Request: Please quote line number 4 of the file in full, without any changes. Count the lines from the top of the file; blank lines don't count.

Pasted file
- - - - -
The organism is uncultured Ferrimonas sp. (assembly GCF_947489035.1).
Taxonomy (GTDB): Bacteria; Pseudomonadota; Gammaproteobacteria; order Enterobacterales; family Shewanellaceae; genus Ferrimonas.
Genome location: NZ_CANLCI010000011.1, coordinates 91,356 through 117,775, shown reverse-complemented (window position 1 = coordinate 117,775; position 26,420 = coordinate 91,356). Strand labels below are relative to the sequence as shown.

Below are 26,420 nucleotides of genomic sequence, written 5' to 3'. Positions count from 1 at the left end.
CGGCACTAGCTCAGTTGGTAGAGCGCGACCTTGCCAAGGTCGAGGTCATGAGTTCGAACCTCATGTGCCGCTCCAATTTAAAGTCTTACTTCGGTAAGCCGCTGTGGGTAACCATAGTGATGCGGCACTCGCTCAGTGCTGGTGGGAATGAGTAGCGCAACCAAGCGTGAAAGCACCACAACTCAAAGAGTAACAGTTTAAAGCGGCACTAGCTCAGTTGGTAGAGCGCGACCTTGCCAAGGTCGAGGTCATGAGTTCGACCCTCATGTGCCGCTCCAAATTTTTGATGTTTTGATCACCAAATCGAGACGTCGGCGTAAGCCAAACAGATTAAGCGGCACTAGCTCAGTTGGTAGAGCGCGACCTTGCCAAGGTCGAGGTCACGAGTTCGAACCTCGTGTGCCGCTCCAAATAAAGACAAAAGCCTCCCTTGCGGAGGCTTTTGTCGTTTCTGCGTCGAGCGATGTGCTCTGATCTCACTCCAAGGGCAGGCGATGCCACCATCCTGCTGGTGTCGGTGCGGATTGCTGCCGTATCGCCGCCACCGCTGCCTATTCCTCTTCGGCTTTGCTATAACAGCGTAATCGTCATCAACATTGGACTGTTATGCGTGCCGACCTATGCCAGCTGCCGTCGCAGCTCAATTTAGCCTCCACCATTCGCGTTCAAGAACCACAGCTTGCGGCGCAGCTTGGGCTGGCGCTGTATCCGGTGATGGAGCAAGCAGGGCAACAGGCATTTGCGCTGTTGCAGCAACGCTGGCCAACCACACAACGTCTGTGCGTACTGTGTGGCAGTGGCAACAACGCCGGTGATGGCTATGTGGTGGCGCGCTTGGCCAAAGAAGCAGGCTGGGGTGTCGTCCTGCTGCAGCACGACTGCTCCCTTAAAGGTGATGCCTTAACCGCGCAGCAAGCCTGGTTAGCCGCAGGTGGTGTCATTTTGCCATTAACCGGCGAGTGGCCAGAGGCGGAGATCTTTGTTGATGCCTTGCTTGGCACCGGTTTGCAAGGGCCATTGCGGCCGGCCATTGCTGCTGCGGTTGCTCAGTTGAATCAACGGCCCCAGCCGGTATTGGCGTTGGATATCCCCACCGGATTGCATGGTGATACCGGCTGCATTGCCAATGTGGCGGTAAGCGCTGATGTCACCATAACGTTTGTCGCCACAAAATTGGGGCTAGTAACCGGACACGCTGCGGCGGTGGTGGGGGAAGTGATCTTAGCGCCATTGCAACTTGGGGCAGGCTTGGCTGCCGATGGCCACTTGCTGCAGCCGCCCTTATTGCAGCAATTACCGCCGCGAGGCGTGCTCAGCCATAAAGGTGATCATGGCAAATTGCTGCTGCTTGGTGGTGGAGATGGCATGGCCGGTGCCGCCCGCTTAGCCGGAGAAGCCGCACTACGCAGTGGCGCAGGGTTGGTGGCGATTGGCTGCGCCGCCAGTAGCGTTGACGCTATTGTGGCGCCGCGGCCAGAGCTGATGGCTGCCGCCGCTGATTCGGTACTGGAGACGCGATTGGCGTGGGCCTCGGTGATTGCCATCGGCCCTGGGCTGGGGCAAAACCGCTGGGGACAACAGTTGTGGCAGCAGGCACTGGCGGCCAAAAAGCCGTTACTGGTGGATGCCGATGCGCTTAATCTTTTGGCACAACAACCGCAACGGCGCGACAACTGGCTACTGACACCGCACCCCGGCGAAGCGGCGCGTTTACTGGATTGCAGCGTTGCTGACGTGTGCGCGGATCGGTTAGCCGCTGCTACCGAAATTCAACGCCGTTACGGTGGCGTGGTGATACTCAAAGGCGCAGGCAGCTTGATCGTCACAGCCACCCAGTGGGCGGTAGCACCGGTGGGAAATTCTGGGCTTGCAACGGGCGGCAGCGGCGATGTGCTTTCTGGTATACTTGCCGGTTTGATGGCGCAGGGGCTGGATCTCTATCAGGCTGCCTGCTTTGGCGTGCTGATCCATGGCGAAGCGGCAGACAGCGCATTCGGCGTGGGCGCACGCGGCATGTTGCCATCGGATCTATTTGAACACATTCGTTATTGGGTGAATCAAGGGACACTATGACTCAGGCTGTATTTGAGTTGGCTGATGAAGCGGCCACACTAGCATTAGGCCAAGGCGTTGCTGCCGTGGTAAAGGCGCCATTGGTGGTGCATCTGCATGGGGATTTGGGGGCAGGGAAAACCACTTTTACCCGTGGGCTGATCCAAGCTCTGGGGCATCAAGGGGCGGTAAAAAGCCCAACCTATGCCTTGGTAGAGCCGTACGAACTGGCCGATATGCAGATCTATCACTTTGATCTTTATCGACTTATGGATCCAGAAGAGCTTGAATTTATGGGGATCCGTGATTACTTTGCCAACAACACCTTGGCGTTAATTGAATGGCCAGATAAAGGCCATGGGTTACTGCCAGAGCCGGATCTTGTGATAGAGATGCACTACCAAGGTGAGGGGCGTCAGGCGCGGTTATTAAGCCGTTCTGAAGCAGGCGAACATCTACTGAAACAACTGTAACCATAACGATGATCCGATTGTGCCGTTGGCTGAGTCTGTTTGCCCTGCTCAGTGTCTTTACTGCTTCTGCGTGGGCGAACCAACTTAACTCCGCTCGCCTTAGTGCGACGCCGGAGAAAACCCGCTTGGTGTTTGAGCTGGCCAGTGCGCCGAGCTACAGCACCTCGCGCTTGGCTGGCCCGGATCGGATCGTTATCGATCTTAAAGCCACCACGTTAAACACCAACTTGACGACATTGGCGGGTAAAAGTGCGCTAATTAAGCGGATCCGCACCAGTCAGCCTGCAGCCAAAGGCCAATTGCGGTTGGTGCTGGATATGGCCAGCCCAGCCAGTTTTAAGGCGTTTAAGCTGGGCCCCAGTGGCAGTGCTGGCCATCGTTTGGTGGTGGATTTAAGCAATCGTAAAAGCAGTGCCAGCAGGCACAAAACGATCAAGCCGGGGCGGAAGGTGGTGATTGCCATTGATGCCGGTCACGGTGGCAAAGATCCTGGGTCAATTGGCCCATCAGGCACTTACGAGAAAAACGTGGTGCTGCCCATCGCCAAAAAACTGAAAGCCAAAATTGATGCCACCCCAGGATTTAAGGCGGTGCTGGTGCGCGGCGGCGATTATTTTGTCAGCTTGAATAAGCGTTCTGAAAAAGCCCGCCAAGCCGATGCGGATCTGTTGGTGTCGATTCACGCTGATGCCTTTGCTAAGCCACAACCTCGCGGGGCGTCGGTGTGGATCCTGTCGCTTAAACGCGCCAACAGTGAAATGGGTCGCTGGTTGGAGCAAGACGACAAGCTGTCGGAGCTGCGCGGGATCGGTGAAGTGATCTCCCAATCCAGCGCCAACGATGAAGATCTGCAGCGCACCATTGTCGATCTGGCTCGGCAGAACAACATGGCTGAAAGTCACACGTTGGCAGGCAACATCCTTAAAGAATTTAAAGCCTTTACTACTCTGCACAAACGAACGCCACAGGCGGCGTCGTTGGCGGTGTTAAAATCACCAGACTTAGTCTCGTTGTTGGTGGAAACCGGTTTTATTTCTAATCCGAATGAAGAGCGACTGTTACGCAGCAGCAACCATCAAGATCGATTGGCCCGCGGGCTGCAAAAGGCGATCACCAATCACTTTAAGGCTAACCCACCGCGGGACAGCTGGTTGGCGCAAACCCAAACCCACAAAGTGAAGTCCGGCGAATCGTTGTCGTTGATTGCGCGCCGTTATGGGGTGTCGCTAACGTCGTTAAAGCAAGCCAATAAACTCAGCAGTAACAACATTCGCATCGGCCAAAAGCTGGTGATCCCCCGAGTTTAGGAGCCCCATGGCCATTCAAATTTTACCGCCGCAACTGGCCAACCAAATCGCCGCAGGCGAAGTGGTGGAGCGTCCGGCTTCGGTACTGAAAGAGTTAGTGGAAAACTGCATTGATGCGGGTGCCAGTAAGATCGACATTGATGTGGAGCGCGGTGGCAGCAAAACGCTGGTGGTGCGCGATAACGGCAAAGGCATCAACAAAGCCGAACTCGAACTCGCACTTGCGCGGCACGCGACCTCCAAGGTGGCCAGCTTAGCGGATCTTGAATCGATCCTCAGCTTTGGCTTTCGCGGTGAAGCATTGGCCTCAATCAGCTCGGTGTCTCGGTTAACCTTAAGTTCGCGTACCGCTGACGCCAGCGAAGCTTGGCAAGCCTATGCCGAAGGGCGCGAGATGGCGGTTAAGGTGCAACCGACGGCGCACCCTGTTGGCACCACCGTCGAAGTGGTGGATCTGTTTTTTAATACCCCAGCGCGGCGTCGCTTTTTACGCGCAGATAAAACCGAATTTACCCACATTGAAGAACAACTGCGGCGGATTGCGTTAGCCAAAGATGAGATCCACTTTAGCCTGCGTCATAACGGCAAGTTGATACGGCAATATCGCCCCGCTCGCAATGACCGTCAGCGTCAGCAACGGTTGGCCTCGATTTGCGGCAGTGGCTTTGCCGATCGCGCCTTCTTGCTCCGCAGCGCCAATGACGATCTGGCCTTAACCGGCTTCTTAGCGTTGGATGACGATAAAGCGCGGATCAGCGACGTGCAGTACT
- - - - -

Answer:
Below are 26,420 nucleotides of genomic sequence, written 5' to 3'. Positions count from 1 at the left end.